Dec 262011
Clownfish at Layang Layang

About the island Layang Layang is a small coral atoll located in the South China Sea, about 300km north west of Borneo. Officially part of Malaysia, the island houses a Malayasian Navy Base and the Layang Layang Island Resort. Available activities include diving on the coral wall that drops 2000m into the depths, and jogging up and down the airstrip (safe, as the plane only lands three mornings a week). Being so small, Layang Layang is a place you go for diving, eating and sleeping, and this is facilitated by the schedule. After a wake up call and first breakfast, the first dive is followed by second breakfast, the second dive, lunch, the third dive and then afternoon tea. A [read more…]

Dec 192011
Long exposure in the Shaft II

About the site The Shaft is a massive sinkhole in the Limestone Coast, near Mt Gambier. A solution tube in the middle of a sheep paddock has created a small entrance to a spectacular underground cavern. From 1m in diameter at ground level, to 20m in diameter at the water’s surface a short ladder climb below, the cave expands to over 100m across at the point where this photo was taken, 38m deep. The sinkhole turns into two large tunnels on each side of the central rockpile, with the longer one descending to over 100m in depth. Despite the crystal clear water, the walls are predominantly black and the sheer size of the area means dive torches don’t reach very [read more…]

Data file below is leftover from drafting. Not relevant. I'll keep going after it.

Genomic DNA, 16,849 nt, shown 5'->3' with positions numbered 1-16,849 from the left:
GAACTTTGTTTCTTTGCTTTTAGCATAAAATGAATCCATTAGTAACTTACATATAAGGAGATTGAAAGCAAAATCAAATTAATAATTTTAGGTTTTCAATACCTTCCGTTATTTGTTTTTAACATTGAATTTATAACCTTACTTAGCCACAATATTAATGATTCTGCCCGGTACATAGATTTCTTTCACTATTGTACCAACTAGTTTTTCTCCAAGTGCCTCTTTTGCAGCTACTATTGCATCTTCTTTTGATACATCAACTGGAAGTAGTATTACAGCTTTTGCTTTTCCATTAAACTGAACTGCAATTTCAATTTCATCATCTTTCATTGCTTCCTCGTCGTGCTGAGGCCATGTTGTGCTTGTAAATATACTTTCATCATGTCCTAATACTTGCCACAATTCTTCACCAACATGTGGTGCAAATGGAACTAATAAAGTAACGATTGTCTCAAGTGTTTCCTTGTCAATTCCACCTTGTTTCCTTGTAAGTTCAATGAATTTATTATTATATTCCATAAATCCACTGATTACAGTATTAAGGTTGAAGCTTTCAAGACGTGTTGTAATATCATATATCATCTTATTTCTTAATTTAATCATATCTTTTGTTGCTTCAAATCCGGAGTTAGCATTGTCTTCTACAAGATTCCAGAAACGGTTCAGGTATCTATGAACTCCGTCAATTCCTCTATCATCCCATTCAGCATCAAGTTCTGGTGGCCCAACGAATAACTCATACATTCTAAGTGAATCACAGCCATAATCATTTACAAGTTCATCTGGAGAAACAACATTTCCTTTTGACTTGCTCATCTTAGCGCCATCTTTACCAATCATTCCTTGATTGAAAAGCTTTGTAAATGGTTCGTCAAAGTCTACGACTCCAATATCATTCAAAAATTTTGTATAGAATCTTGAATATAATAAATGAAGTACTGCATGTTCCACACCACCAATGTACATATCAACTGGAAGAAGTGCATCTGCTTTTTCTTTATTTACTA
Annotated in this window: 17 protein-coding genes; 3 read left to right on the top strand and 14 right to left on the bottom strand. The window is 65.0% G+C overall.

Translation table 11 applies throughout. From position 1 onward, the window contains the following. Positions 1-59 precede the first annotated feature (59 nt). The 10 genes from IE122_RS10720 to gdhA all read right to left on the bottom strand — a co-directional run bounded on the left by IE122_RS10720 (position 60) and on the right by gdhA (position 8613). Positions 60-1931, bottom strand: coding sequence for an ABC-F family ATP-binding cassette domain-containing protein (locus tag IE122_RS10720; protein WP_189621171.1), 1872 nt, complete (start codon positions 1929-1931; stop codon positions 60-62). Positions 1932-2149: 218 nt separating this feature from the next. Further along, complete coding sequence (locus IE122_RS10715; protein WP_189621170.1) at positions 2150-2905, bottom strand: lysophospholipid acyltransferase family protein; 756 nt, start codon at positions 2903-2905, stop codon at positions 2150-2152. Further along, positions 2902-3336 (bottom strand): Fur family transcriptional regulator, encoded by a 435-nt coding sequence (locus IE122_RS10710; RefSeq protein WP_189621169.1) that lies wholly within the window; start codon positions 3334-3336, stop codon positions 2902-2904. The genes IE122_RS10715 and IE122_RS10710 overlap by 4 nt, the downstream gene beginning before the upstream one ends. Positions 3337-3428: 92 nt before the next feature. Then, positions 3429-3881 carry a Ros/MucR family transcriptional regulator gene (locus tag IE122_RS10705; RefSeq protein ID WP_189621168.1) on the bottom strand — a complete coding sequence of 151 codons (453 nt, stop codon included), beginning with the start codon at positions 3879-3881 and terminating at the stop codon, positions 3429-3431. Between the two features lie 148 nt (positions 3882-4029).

Dec 122011
High flow in Jenolan Caves

About the caves Jenolan Caves are a major tourist attraction located about 2 hours drive west of Sydney, in the Blue Mountains. The extensive and highly decorated show caves attract 200,000 visitors a year, and have great infrastructure with lighting, stairs and handrails throughout. There are a couple of options for getting off the beaten track however, with the first being the underwater route between spectacular show caverns. The other is new areas of dry cave that are actively explored by local caving groups. One of these, SUSS (Sydney University Speleological Society) was kind enough to invite me, along with Harry, Ken and Wayne, to do some cave diving over a weekend. Unfortunately, it rained solidly for the week before [read more…]

Dec 052011
Bridge on the ex-HMAS Canberra

About the wreck The ex-HMAS Canberra was a frigate in the Australian Navy until she was scuttled in October 2009 after a long negotiation and preparation by various groups. The ship was specifically prepared for divers, with entanglement hazards such as wiring and environmental hazards such as the hundreds of tonnes of lead used as ballast removed. The lead placed in the bottom of the hull to keep large ships upright was replaced with concrete to serve the same purpose once the ship hit the seafloor, and large holes were cut in each room to allow divers to swim through while still being able to see daylight. While entering an underwater shipwreck is a risky business, the preparation of the [read more…]